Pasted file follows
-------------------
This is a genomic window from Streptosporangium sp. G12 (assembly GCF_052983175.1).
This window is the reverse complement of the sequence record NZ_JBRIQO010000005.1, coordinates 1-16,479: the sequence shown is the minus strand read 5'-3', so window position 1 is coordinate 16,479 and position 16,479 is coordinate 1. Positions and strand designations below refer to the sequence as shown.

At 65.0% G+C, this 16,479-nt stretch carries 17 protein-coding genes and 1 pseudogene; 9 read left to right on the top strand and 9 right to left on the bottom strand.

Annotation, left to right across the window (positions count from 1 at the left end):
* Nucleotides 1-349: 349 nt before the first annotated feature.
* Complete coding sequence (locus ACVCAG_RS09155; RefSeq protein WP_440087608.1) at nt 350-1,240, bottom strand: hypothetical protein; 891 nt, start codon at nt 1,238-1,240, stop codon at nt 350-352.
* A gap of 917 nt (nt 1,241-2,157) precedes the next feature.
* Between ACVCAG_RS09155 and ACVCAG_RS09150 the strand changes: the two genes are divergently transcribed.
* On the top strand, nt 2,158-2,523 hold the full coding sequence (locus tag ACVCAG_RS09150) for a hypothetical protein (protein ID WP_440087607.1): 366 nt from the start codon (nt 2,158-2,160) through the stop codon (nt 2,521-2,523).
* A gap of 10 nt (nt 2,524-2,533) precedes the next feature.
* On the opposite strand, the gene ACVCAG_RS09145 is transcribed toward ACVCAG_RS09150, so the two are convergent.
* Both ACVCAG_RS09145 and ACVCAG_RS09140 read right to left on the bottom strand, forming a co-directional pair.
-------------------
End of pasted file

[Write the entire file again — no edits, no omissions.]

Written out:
This is a genomic window from Streptosporangium sp. G12 (assembly GCF_052983175.1).
This window is the reverse complement of the sequence record NZ_JBRIQO010000005.1, coordinates 1-16,479: the sequence shown is the minus strand read 5'-3', so window position 1 is coordinate 16,479 and position 16,479 is coordinate 1. Positions and strand designations below refer to the sequence as shown.

At 65.0% G+C, this 16,479-nt stretch carries 17 protein-coding genes and 1 pseudogene; 9 read left to right on the top strand and 9 right to left on the bottom strand.

Annotation, left to right across the window (positions count from 1 at the left end):
* Nucleotides 1-349: 349 nt before the first annotated feature.
* Complete coding sequence (locus ACVCAG_RS09155; RefSeq protein WP_440087608.1) at nt 350-1,240, bottom strand: hypothetical protein; 891 nt, start codon at nt 1,238-1,240, stop codon at nt 350-352.
* A gap of 917 nt (nt 1,241-2,157) precedes the next feature.
* Between ACVCAG_RS09155 and ACVCAG_RS09150 the strand changes: the two genes are divergently transcribed.
* On the top strand, nt 2,158-2,523 hold the full coding sequence (locus tag ACVCAG_RS09150) for a hypothetical protein (protein ID WP_440087607.1): 366 nt from the start codon (nt 2,158-2,160) through the stop codon (nt 2,521-2,523).
* A gap of 10 nt (nt 2,524-2,533) precedes the next feature.
* On the opposite strand, the gene ACVCAG_RS09145 is transcribed toward ACVCAG_RS09150, so the two are convergent.
* Both ACVCAG_RS09145 and ACVCAG_RS09140 read right to left on the bottom strand, forming a co-directional pair.